MADRID — When the top foreign policy officials from the United States and China appeared this weekend at Europe’s premier global security conference, both stressed that their governments were not seeking a new Cold War.
Yet, new warnings by U.S. officials that China may be preparing to give weapons and ammunition to Russia for its war on Ukraine portend the worst of the old Cold War.
In that decades-long shadow struggle, the United States, the Soviet Union and occasionally China poured military resources into protracted wars around the globe, engaging in bloody proxy conflicts from Korea to Vietnam to Afghanistan.
American officials say that China, unlike Iran and North Korea, has over the year of the war in Ukraine refrained from giving material aid to Russia. President Biden has stressed to Xi Jinping, China’s leader, that any such move would have far-reaching consequences.
There is no doubt that China’s entry into the war in that manner would transform the nature of the conflict, turning it into an epochal struggle involving all three of the world’s largest superpowers and their partners on opposing sides: Russia, China, Iran and North Korea aligned against the United States, Ukraine and their European and Asian allies and partners, including Japan and South Korea.
Warnings to China from Antony J. Blinken, the U.S. secretary of state — made in multiple settings on Saturday and Sunday, including on television — revealed that the Biden administration believes Beijing is close to crossing the line. And the fact Mr. Blinken spoke out publicly shows the desperation of the United States as it tries to dissuade Mr. Xi and his aides from doing so.
Officials in Washington and European capitals, including here in Madrid, one of the staunchest aid providers to Kyiv, say that they are bracing for a new Russian offensive in Ukraine this spring, and that they need to do everything they can this winter to blunt Russia’s chances of breaking through Ukrainian defenses.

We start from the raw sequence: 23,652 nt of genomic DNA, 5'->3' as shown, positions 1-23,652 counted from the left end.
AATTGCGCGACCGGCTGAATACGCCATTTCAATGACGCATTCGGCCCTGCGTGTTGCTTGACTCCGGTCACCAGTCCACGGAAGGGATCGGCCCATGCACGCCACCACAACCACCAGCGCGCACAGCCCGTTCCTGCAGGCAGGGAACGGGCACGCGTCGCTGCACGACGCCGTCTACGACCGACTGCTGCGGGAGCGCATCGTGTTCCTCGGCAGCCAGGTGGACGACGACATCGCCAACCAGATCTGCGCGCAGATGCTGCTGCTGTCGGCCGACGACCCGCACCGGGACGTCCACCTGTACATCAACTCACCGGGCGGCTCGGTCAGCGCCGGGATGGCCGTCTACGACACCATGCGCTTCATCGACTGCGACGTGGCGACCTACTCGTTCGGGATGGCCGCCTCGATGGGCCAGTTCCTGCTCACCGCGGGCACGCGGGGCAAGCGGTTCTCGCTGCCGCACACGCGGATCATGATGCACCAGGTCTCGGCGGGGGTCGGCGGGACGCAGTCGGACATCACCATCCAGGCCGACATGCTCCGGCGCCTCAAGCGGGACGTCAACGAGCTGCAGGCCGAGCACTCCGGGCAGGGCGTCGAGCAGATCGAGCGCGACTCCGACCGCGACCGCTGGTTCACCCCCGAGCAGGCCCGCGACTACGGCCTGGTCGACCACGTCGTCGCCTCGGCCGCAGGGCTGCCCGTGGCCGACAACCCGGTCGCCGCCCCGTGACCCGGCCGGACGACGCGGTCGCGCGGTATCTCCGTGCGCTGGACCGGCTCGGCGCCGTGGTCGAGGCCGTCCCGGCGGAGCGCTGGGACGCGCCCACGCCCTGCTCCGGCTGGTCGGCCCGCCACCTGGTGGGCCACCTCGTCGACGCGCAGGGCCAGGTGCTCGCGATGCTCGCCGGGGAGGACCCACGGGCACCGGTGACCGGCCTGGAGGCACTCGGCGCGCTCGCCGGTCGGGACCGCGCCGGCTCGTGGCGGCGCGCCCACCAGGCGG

Mr. Blinken confronted China’s top foreign policy official, Wang Yi, when the two met on Saturday night on the sidelines of the Munich Security Conference, telling him Washington believed that China was “considering providing lethal support to Russia in its efforts in Ukraine,” the secretary of state said in an interview with Margaret Brennan of CBS News.
“And I was able to share with him, as President Biden had shared with President Xi, the serious consequences that would have for our relationship,” Mr. Blinken said.
Mr. Blinken said the aid would consist of weapons and ammunition, but he did not give details on the underlying intelligence that the Biden administration presumably has acquired.
Right before Russia invaded Ukraine last February, Moscow and Beijing unveiled a 5,000-word statement declaring a “no limits” partnership, stirring anxiety in Washington and in European capitals.
The United States has tried to discourage China from giving Russia military aid in part by releasing intelligence findings, which has increased global public scrutiny of any potential Chinese actions to support the Russians. In March 2022, U.S. officials told reporters from a few news organizations, including The New York Times, that Russia had asked China for aid. That disclosure took place right before Jake Sullivan, the White House national security adviser, was to meet Yang Jiechi, China’s top foreign policy official at the time, in Rome.
It was part of a wider strategic gambit involving use of intelligence by Washington to try to foil Russia’s war. In the months before President Vladimir V. Putin began his invasion, the Biden administration quickly made public declassified intelligence to try to deter him from sending in his troops.
That did not work. The intelligence proved accurate — but Mr. Putin went ahead with his war.
The public comments by Mr. Blinken over the weekend, and private remarks by U.S. officials to reporters, was another chapter in that same strategy of intelligence disclosure by the Americans. Vice President Kamala Harris also warned China against supporting Russia in a speech to the Munich conference on Saturday, and U.S. officials said they have shared intelligence with allies.